Touching is Nice, Except When it’s Not

two person holding hands while sitting on grey cushion
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While on a recent vacation in Mexico I went to the spa for a back massage.  When the masseuse asked if the pressure was proper, I responded, “yes, it’s fine.”  I think she heard me say, “please press your elbow into my spine and push.  Then, move your elbow up and down my back giving special attention to my kidneys.”  At the completion of the massage, I was barely able to get off the table.

Though I didn’t appreciate the power of her touch that day, none-the-less, touch is a mighty force in our lives.  Touch can convey a range of emotion.  A slap on the face might let a young man know his advances are offensive to a lady.  A punch in the nose might allow one man to express his opinion of his comment or behavior to another man.  I learned as a young boy a smack on my bottom expressed disapproval when I misbehaved.

There was not much affectionate touching in my home growing up.  My father and mother both had their hands full raising four boys, so they didn’t give us much slack.  My mother was a homemaker.  So, being the parent at home, she was responsible for most of the discipline.

However, we understood my father was the supreme commander of the home.  All he had to do was unbuckle his belt to get my behavior in line.  I will always remember the few times he removed the belt and used it on my bottom.  I also learned in one lesson not to mock my father by saying, “that didn’t hurt.”

Though both my parents were strict disciplinarians, we never felt unloved.  We felt safe, secure, and protected.  We felt our parents love by the way they cared for and provided for us even though they didn’t often express their affection.  Then, I married my wife.

After the wedding ceremony, we stood in a reception line greeting our guests as they exited the church sanctuary.  My father and mother shook hands with the guests while my in-laws hugged many of their family and friends.  My father whispered in my ear, “they’re huggers, aren’t they”?  I smiled and nodded affirmatively.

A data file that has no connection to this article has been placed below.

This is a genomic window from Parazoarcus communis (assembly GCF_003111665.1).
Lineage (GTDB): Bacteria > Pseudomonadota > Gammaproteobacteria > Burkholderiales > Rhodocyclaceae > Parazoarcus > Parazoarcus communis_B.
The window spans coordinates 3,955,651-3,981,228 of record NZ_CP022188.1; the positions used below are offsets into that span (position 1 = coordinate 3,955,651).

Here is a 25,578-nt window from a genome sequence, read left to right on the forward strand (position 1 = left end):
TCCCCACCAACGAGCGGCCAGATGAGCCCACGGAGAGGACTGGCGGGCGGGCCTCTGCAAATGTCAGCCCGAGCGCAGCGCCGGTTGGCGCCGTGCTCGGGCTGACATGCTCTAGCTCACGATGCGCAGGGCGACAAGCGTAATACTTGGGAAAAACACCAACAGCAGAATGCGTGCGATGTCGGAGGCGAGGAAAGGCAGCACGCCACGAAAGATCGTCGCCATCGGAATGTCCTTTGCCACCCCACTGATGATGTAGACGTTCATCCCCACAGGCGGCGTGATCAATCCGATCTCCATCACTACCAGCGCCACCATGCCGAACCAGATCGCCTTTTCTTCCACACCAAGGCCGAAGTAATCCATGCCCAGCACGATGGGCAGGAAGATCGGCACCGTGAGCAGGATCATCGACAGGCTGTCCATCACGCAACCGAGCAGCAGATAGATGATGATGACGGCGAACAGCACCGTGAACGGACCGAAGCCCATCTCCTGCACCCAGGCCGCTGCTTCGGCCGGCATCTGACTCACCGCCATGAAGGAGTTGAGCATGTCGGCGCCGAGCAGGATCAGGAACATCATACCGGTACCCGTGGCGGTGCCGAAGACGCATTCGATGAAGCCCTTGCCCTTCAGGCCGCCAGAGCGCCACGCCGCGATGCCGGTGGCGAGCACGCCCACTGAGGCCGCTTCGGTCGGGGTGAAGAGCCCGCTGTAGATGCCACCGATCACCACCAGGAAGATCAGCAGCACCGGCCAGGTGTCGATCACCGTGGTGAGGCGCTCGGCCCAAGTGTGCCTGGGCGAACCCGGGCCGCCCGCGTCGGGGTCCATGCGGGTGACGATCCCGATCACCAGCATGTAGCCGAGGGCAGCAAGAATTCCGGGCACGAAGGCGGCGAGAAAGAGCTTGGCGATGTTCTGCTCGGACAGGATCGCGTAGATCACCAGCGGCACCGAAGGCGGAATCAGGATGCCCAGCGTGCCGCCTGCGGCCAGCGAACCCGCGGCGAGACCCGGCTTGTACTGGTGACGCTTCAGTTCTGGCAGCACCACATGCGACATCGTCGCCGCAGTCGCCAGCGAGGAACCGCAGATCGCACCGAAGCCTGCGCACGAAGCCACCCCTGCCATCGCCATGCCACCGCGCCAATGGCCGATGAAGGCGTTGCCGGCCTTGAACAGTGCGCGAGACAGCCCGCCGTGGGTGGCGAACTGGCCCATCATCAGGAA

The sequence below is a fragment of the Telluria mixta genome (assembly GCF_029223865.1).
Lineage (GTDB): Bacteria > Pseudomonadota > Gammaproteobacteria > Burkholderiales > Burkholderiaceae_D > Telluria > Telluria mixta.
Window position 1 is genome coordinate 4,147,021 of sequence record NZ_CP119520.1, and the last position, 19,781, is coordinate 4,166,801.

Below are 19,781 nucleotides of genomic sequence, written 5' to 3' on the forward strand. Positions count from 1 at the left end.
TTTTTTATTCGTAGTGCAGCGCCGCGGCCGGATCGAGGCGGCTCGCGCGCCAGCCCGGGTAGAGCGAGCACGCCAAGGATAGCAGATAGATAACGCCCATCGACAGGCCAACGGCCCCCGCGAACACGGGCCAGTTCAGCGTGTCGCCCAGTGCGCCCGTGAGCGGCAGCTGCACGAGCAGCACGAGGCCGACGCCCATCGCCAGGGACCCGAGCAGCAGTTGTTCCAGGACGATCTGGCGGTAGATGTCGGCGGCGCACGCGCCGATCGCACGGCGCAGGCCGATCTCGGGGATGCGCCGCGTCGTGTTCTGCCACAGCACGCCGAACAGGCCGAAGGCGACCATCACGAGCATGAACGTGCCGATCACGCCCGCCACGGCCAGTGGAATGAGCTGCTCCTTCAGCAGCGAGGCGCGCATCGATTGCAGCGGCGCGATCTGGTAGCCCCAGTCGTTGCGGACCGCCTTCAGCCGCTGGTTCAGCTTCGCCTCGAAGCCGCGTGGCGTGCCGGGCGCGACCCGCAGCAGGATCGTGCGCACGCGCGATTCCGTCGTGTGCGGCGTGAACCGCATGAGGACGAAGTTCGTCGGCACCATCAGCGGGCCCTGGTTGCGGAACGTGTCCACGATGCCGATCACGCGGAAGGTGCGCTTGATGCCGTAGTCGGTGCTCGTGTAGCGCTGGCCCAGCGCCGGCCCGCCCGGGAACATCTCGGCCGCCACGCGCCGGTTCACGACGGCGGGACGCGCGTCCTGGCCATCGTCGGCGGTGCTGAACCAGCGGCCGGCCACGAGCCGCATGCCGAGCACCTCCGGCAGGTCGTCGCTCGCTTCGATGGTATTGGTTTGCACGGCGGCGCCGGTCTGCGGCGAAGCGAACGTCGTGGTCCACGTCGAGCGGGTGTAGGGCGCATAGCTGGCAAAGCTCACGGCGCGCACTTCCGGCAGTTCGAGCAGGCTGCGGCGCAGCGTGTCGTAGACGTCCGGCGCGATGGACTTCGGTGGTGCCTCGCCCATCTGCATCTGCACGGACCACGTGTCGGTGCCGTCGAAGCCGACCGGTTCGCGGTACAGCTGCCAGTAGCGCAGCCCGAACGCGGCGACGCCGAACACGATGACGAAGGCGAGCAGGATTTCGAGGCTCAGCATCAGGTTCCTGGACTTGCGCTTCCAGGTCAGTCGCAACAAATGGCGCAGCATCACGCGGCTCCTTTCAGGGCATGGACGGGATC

Years later after my father retired from his stressful job and softened with the arrival of grandchildren, he got accustomed to the hugs.  In time I joined the line of grandchildren to hug my parents as we departed to our home in a distant state.  As they age, I would embrace them like it was the last time, because I always knew it could be.  One day a few years ago I gave my father a goodbye hug, and it was our last.  He died unexpectedly just a few weeks before my next visit.  It hurts to think I will never hug him again.

But I still have my mother, and she beams when the grandchildren and great-grandchildren hug her.  Touch is a powerful expression of love that never leaves us, even with dementia.  Though she may not remember their names, she appreciates their loving touch.  Those with dementia will feel the comforting touch until the end, so it is important to express our love by touching, stroking, and patting.

Touching calms the agitated dementia patient if done correctly.  It is important not to approach them from behind or put your hand on their shoulder.  Approach them with your hands and arms lowered.  Speak softly and while standing beside them, gently take them by the hand.  They will almost always walk with you wherever they are led.

A kind and gentle touch express the love of God, and it expresses kindness, goodness, and peace.  I suppose the handshake developed because of the power of touch.

Galatians 5:22 NASB – But the fruit of the Spirit is love, joy, peace, patience, kindness, goodness, faithfulness.

© Copyright 2018 Ronald Milburn

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